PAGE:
The question over whether Government Digital Services (GDS) can scale locally was discussed at a Computer Weekly debate on government digital policies on Monday (9 February 2015), ahead of the general election in May 2015.
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UK minister for culture and the digital economy Ed Vaizey (pictured) said it is an "ambition" to have local government on one platform, but warned it does not happen overnight.
"You have this concept of government-as-a-platform, where we have saved billions of pounds by providing a gateway through to government services," he said.
But Labour Party shadow cabinet office minister for digital government Chi Onwurah said that despite the success of GDS, the benefits that come from new technology have not had full effect on the government.
"We need to make government the place where people with IT skills want to go," she said. "We want to make it less transactional because the really key services transform the relationship with the citizen and, at the same time, save money.
"It is about social care. It is about benefits and housing," she added. "There are really important services that need to be addressed, and these can only be done with local government."
Developing GDS as a platform
Onwurah added that she was pleased the government was talking about GDS as a platform.
"What I want to see is that we develop platforms that local government, national government and third-party providers can share in the delivery of services for the citizen and save money."
BCS, The Chartered Institute for IT membership director David Evans said anyone who cared about good public service delivery would want GDS to be a success.
More on GDS
- GDS hints at future approach to government-as-a-platform
- Local government calls for a local GDS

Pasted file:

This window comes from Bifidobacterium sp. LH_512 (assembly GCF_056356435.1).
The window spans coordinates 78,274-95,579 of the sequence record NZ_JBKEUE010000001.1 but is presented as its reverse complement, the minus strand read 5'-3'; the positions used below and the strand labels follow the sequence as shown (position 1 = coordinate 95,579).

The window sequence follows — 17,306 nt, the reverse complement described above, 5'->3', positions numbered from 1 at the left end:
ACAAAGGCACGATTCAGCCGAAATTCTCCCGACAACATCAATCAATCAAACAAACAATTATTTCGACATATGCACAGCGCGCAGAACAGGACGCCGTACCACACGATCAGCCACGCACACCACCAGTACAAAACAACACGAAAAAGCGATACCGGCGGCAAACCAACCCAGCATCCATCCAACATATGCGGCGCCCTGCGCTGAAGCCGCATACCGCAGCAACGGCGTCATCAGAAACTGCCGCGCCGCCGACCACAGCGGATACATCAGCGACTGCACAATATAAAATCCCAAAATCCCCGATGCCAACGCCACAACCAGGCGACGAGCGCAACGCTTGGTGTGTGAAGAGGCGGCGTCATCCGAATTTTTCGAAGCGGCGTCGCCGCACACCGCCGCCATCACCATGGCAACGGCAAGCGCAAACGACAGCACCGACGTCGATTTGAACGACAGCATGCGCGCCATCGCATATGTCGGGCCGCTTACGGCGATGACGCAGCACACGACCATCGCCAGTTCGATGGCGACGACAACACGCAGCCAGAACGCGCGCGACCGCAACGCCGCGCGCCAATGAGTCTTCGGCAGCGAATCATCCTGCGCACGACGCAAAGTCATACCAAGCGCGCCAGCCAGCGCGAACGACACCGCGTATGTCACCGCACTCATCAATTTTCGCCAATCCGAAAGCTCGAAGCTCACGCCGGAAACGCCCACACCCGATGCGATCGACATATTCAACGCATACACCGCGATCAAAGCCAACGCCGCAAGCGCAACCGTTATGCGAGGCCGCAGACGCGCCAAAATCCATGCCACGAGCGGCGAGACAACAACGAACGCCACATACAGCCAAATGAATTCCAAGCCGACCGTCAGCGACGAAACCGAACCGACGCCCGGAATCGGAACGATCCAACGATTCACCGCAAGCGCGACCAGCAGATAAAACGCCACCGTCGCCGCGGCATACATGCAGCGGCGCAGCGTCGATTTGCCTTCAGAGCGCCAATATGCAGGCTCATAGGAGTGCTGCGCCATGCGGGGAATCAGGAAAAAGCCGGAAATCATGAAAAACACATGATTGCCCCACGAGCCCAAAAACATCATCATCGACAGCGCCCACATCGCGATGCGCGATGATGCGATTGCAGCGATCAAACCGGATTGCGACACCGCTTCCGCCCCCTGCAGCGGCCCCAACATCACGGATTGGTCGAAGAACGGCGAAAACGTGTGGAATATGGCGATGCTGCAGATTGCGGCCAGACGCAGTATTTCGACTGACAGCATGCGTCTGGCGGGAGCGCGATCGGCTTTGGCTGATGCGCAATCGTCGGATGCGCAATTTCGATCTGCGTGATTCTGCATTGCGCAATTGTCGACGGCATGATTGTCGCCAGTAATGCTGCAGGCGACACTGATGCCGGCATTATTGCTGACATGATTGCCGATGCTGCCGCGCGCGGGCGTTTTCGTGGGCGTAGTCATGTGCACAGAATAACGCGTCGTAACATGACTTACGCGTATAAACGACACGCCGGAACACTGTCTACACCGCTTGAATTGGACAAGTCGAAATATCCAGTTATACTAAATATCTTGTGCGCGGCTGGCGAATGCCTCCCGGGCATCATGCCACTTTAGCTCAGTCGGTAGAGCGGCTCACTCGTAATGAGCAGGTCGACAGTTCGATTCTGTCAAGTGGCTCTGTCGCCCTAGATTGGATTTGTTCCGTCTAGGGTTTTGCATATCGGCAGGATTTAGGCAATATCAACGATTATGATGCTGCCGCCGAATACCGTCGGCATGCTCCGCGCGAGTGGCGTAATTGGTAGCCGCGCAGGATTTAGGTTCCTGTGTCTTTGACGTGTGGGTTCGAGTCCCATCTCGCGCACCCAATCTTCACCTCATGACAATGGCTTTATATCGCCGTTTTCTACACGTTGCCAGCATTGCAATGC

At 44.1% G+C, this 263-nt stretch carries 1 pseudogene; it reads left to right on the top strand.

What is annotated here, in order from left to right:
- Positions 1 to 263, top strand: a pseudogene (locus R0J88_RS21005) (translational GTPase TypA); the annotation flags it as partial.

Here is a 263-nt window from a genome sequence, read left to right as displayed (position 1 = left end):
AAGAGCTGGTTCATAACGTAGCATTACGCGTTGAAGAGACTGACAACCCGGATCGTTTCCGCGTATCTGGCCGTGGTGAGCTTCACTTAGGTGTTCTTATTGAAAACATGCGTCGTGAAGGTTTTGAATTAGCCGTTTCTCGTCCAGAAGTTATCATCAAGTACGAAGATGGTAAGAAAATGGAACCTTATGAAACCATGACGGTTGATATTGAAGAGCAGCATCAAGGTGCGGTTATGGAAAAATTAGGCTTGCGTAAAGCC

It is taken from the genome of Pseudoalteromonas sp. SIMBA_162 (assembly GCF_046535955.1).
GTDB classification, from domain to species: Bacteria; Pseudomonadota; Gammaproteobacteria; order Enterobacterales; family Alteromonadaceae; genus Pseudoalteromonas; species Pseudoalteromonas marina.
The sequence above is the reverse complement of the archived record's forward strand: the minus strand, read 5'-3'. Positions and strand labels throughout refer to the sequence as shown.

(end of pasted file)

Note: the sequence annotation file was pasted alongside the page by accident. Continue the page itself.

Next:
- Government CTO Liam Maxwell commits to GDS until 2018
- GDS launches research lab for testing digital services
- NAO criticises GDS IT savings method
- Labour commits to GDS and says it wants to keep contractors
"The real question is how we proliferate it to turn GDS into something 10 times its capability," he said.
To achieve this, said Evans, GDS would require a change of operation, as it can be a harsh environment outside of the community of suppliers to the organisation.
"We need to able to bring talent together with political support," he said.
While historically a few major suppliers dominated government IT procurement because they offered low risk, Evans said there are certain IT risks that can not be outsourced, meaning small businesess are a viable prospect. But this does not mean large companies should be excluded, he warned.
Instead, Evans said supplier selection in GDS should be a totally value-driven process. What this means, he said, is large IT firms now have to compete in a different playing field and can no longer rely on a large procurement team honed in the technique of ticking compliance boxes.
Building on this, TechUK CEO Julian David said: "Government has an opportunity to bring more innovation into public sector procurement, from companies of all sizes, across the country."
While there have been many headline-grabbing government IT fiascos, David argued IT and technology is only one part of those projects.
"The headline is always that an IT project goes wrong, but they are business projects," he said.
Open data initiatives
New styles of project management, along with open data initiatives, may be among the cataysts to getting local government services onto GDS.
The economic benefits of making data open is that you make more money than if you retained it
Julian Huppert, Liberal Democrats
Liberal Democat spokesman Julian Huppert said the government needs to rethink its approach to open source and open data.
"I see an element of fear around what happens with open source and open data," he said. "The economic benefits of making data open is that you make more money than if you retained it. People will do things [with open data] because they are passionate."
Huppert said he wanted GDS to look at the way identity and access management is implemented."We need to rethink sensible protocols for identity and access management without having to give away a lot of personal information."
Given that GDS could be a repository of citizen data, it could form the basis of a UK-wide identity and access management system.
However, in 2014, Janet Hughes, head of policy and engagement for the identity assurance programme at GDS, discussed the growing challenges of expanding access management in GDS to third parties.